Posted by on September 13, 2019 12:37 pm
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With the U.S. government and the attorneys general of numerous U.S. states starting probes against four of the biggest “Big Tech” firms — shorthand for Google, Facebook, Amazon and Apple — the Wall Street Journal is helpfully reviewing both sides of the argument, presenting the gist of potential government cases and the companies’ likely response. While concerns about their monopolistic practices are well known, it’s interesting to note that a big part of the companies’ defenses would also sound fairly familiar: they’re just trying to help consumers (read: us) by offering cheaper, more convenient services. And if smaller competitors happen to be ground into a pulp as part of this noble mission, so be it!



  • The government’s case would point to similar practices in most of the Big Tech cases.  For example Google not only dominates online search, but has snapped up potential competitors like DoubleClick to extend its control into the advertising ecosystem — and allegedly uses its search dominance to skew results towards its own products. In 2016 Google also began requiring advertisers to use its own system to place ads on YouTube, a Google property.



  • In its defense, Google can point to a couple facts that make it look rather different than previous monopolies: most notably, it’s all free, so there is no direct cost to consumers as in the monopolistic days of old.  Further, as WSJ notes, “Google’s actions are geared toward goals like giving users the information they want, as quickly as possible. Sometimes that means directing consumers to Google sites and services, the company says.”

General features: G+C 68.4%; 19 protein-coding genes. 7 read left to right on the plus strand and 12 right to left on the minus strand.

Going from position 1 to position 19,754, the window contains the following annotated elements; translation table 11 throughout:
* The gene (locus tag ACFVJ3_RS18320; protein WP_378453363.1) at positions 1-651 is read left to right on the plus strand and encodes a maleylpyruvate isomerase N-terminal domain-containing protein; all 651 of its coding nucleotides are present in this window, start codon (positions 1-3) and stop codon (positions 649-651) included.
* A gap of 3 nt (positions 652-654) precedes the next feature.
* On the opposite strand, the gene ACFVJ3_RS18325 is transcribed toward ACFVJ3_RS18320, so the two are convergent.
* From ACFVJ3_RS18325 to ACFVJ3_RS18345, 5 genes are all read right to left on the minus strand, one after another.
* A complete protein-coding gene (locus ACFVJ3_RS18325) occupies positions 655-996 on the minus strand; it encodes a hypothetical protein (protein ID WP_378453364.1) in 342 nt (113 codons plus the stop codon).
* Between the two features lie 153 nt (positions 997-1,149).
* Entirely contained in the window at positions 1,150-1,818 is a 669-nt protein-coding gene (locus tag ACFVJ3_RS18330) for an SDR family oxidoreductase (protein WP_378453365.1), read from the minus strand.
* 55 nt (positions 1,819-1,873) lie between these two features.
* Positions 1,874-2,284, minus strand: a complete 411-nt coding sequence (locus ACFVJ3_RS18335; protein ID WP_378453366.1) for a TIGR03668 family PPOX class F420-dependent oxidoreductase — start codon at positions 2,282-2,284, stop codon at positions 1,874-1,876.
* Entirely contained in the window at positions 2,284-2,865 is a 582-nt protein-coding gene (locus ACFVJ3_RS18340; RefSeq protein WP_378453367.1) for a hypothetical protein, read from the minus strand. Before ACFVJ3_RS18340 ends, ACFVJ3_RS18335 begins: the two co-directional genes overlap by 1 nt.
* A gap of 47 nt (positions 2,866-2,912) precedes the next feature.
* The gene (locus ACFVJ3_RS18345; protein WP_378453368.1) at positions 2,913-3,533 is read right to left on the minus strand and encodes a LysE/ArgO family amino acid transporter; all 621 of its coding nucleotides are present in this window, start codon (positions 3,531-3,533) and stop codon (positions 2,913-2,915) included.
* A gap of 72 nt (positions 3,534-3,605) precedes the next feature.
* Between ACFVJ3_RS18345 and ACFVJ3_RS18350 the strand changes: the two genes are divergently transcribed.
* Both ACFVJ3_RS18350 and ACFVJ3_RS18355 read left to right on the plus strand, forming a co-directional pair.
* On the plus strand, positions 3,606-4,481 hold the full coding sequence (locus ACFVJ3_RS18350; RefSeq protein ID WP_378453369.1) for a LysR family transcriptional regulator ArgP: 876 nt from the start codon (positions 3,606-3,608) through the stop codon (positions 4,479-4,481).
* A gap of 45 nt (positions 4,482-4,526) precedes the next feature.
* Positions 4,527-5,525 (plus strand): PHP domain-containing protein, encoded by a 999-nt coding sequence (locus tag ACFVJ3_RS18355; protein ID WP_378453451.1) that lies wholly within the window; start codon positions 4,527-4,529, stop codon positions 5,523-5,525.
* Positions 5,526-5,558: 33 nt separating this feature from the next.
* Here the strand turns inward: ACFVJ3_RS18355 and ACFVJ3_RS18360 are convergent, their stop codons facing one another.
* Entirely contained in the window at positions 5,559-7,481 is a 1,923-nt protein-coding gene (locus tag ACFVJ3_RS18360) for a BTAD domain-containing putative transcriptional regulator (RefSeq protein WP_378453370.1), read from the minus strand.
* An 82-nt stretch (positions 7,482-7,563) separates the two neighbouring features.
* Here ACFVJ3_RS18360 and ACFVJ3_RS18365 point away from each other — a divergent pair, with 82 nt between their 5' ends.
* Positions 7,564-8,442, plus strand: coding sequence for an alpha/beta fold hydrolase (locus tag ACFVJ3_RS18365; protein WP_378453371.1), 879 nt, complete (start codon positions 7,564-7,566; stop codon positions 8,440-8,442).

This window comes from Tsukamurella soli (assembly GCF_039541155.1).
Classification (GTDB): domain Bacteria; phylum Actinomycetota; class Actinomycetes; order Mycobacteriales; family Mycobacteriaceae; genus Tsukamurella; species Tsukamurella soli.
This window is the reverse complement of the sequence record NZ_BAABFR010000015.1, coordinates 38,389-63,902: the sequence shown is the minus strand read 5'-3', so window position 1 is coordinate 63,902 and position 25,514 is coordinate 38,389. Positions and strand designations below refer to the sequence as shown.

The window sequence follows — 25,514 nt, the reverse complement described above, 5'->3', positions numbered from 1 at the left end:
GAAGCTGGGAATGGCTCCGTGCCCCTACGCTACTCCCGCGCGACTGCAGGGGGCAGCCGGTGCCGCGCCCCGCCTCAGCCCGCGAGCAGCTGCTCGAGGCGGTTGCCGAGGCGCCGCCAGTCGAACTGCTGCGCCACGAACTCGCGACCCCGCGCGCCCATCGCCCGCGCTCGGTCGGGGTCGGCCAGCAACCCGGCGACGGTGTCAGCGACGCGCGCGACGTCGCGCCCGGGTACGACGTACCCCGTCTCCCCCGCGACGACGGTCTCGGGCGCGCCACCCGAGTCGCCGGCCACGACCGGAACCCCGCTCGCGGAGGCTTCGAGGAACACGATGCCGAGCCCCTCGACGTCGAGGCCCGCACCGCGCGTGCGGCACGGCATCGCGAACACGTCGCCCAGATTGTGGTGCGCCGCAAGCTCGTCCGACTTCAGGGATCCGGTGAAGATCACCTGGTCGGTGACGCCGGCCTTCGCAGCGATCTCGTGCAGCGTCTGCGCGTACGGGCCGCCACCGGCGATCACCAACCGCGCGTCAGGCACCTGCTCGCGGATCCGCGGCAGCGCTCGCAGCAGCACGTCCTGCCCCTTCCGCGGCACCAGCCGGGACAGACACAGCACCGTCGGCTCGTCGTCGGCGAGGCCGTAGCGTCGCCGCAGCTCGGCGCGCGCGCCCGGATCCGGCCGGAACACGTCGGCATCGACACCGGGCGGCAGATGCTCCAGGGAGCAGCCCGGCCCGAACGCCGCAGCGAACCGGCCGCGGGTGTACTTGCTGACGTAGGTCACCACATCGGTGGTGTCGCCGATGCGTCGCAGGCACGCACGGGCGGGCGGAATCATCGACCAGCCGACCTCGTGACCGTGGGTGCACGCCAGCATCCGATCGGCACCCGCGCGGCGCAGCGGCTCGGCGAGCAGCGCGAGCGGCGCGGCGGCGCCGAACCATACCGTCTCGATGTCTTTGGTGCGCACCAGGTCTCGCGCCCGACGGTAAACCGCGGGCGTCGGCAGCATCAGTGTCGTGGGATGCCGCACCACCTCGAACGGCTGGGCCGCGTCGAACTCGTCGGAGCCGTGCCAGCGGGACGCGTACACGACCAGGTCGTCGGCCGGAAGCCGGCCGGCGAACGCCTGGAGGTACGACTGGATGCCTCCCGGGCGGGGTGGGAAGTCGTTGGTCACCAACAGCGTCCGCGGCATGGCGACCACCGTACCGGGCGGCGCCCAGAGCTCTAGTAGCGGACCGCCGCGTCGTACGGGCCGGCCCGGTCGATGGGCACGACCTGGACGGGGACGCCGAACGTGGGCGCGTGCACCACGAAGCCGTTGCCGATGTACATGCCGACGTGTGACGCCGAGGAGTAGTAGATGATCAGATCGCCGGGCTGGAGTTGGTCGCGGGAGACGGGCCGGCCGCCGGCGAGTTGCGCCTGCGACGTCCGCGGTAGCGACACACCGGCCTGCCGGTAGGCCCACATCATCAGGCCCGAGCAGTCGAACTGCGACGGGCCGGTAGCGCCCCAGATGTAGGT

• Similarly Facebook might also be accused of squashing competition by buying up potential competitors like Instagram and WhatsApp, in addition to gathering all kinds of information about users without their knowledge or consent. Further, the lack of an effective alternative to Facebook forces users to submit to these practices.



  • Facebook can respond, however, that it doesn’t enjoy anything like a monopoly on users’ attention in a fast-evolving online world, and indeed the share of time spent by individuals on Facebook versus other online platforms has decreased.



  • What’s more, Facebook is just trying to help, with the WSJ summarizing the argument: “Facebook has acquired companies that have complementary strengths to make its social-media platform a better experience for consumers—and not with the intent of putting a competitor out of business.”



  • With Amazon, which stands accused of bullying vendors and sidelining their products with its own offerings, the company’s counterargument is even more predictable since it is actually able to provide lower prices: “Amazon’s growth has been fueled by a determination to offer consumers low prices and it has competed fairly and legally against rivals… That approach has benefited consumers in the form of competitive pricing, great selection and unprecedented convenience,'” per a company spokesman.



  • In conclusion: it’s our collective fault they have to act this way!  Shame on all of us!